“Pussy cat, pussy cat,

Where have you been?”

“In other folk’s gardens.

You know what I mean?”


I’m grateful to some

For the digging they do:

Where the soil’s nice and soft

Is the best place to poo.


A favourite game

Always keeps me enchanted,

And that’s to destroy

All the things they’ve just planted.


Late springtime arrives

With its own special treat.

I love baby birds:

They’re delicious to eat.


People try to deter me,

But keep on forgetting

That moggies on missions

Can cope with their netting.


There are gadgets emitting

A highly-pitched squeal.

Imagine, with those,

How unwelcome I feel.


I find tiger wee sprinkled -

Purr-lease spare me that.

I know it’s a con



I continue, unfazed,

On my usual route,

Then return to my owners,

Who think I am cute.



© Maggie Ballinger 2013




  • FairygirlFairygirl Posts: 19,692


  • fidgetbonesfidgetbones Posts: 11,112

    Advertising for a book.

    It's not a mess, it's a nature reserve.
  • Orchid LadyOrchid Lady Posts: 5,800


    Is that allowed? 

  • Tim BurrTim Burr Posts: 344

    No.  Best if we ignore it and then it will disappear into the midst of former postings that nobody looks at......



  • We know from long experience that blog views don't sell thousands of books.

    But aplogies if we've upset anyone. And we're still "hounded" by cats in our garden!

  • DovefromaboveDovefromabove Central Norfolk UKPosts: 42,890

    Mike, I think it's accepted on here that we can let each other know of bargains and good (or bad) service to be had - as long as it's not our company and we're not related to the owner or not major shareholders etc.  

    If anyone has a company or a produce of their own that they wish to promote then they should pay for advertising in the proper way.  

    After all GW magazine is a commercial company whose revenue depends on it's income from advertising image

    Gardening is cheaper than therapy, and you get tomatoes. 
  • FairygirlFairygirl Posts: 19,692

    We had a thread recently, and last year, about various composts and their merits or otherwise Mike, and  what experience we had of online plant suppliers etc. which led to a thread about 'the good guys' - nurseries or suppliers who had given good service. We've also recommended GCs or nurseries we personally use so that others in our own areas can go there knowing what they can expect to find. That's the sort of thing that's ok image

  • Alan4711Alan4711 Posts: 1,569

    Hi Mike, i understand your question and the concern from other readers,i think once people get used to your name and get to sort of know you then they dont mind as  a bit of info on bargains is good as the others said, Like at the moment i cant get into the garage to make anything so iv noticed a really good looking Mason Bee  HoteL for £20 that im sure others will be interested in,it can be easily taken to pieces in summer to clean looks like a swiss chalet iv got to have one, hope sombody has a look and agrees its a bargain, good luck all,and thanks Dove for the hedgehog info soon as i can im building a couple,in the meantime the dog foods on shopping list,anybody want a dog biscuit,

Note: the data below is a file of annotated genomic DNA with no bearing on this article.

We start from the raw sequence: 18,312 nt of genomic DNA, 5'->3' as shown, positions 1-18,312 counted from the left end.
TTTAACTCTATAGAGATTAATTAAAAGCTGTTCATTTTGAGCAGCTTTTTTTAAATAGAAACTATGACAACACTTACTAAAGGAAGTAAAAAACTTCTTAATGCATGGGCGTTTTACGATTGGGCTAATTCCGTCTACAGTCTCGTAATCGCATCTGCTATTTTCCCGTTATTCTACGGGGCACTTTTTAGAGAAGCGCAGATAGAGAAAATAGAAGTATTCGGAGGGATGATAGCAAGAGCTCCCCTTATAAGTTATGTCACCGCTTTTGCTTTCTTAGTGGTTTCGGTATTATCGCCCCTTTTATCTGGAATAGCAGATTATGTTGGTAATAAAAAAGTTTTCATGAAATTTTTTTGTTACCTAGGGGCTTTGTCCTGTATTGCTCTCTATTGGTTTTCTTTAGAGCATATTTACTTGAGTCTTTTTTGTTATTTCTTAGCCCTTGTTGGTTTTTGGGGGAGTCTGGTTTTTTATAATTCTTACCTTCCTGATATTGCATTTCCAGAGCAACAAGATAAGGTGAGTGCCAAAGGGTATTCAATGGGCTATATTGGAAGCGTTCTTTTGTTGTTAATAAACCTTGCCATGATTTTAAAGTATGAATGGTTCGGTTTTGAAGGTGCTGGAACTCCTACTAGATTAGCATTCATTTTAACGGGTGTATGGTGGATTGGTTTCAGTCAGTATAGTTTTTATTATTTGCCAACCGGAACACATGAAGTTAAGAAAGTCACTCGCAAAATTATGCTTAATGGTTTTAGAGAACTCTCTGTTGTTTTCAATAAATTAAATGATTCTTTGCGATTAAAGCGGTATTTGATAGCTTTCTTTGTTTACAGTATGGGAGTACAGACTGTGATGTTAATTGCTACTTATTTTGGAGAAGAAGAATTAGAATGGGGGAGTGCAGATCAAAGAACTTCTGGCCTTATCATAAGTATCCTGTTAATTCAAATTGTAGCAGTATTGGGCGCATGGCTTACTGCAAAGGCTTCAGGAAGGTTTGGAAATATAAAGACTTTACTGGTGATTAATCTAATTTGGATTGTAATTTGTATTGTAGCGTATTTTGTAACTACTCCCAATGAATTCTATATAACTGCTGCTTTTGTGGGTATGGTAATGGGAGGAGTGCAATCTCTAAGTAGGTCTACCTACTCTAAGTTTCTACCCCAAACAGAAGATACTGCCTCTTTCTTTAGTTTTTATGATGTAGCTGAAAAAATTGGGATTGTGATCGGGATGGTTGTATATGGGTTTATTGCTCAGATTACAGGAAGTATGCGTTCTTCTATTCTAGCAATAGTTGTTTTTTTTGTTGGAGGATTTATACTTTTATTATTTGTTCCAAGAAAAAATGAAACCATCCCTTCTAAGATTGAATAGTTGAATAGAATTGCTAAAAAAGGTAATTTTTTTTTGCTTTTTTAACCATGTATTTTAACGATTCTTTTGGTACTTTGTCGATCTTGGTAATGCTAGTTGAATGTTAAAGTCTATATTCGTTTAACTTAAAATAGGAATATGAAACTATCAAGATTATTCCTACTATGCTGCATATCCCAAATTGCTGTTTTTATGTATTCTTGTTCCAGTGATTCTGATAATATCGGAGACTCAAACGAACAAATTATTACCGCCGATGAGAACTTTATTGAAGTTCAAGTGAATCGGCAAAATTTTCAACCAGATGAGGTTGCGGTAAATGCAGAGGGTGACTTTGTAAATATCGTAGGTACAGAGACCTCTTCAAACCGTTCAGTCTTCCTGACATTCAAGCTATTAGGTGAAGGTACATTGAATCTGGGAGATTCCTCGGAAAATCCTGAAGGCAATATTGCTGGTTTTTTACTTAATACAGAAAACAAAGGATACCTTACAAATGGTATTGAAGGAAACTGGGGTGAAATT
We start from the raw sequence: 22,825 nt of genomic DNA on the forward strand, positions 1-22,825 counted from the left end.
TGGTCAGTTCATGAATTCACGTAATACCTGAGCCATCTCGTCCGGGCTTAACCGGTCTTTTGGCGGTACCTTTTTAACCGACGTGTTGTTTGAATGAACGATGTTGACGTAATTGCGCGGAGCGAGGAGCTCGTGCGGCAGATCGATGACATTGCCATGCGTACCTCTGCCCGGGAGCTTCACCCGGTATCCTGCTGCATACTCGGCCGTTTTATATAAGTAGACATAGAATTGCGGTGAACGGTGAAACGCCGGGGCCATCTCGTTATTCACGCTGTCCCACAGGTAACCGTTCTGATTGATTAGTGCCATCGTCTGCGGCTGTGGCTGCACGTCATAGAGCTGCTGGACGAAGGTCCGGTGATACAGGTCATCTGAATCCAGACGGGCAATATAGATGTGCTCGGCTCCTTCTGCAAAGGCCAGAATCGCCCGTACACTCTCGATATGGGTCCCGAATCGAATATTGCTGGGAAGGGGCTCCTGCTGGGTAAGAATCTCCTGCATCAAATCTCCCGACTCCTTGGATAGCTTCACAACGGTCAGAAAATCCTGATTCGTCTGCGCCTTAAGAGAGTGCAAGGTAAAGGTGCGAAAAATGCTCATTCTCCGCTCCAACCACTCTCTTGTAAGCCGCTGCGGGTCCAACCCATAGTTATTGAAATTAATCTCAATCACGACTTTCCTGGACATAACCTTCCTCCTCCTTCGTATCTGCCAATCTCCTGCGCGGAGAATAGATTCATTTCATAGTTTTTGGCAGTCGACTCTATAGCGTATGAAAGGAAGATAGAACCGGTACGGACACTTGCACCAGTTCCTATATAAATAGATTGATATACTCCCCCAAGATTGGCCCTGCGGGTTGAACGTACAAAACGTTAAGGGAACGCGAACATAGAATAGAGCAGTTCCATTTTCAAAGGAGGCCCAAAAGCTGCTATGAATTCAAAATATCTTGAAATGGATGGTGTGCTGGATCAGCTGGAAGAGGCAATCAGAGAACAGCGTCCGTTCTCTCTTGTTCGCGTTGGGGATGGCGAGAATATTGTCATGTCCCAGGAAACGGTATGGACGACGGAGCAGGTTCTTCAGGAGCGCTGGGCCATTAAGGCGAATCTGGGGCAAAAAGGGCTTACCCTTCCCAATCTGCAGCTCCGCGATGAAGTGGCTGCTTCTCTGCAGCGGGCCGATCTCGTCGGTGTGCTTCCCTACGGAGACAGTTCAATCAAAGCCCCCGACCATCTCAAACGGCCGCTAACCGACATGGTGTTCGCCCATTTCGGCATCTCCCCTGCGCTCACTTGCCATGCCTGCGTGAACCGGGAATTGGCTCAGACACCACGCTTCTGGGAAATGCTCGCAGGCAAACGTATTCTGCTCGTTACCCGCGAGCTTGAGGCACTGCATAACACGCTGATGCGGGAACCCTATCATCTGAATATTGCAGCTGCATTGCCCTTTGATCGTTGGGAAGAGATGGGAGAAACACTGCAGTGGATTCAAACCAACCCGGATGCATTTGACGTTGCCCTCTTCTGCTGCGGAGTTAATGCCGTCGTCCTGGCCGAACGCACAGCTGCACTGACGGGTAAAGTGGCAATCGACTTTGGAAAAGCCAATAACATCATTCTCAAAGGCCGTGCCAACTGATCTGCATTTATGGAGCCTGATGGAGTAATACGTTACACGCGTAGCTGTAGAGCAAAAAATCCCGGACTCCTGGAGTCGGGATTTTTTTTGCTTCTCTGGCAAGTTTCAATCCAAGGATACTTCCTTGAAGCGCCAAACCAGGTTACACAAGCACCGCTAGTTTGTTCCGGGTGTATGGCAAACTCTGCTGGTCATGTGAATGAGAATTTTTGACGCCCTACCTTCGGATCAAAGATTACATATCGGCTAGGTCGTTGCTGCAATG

• Orchid LadyOrchid Lady Posts: 5,800
    I think Dove and Fairy have given good answers, it's ok to make suggestions to each other as long as there is no financial gain personally (for example if Dove suddenly, tried to sell us all her marmalade she had made this morning LOL). In the end we are all here to help each other but not to make any money. I am very grateful of shop recommendations as I need to fill a garden on a budget image
  • Yes, but how do I stop cats using my small garden as a litter tray? Please.

  • Sorry, Rosie, but all we know is that none of the methods mentioned in the verse work. Electronic "scarers" do, up to a point, but they're heavy on batteries (we use rechargeable ones). Back in the fifties, my Dad rigged up some sort of trigger wire on the fence, linked to a suspended bucket, that caused cats to be doused with cold water. That did work, but I don't have his engineering skills.And, (re: other debate), to put our "advertising" into context - blog views 10,000 from 77 countries. Book sales (possibly) generated approx 2!

  • ClaringtonClarington Posts: 4,892

    So your attempts to advertise on forums such as this for free are not successful in actually generating sales. Does that mean that your advertising should be allowed because you're just not any good at it or perhaps you are trying to sell a product that no one wants to buy? (Although since people buy tablets that makes your poop glittery one would rather assume you could sell anything on the internet).

    I think companies who pay fairly to advertise and contribute towards the running of such websites like this would think not.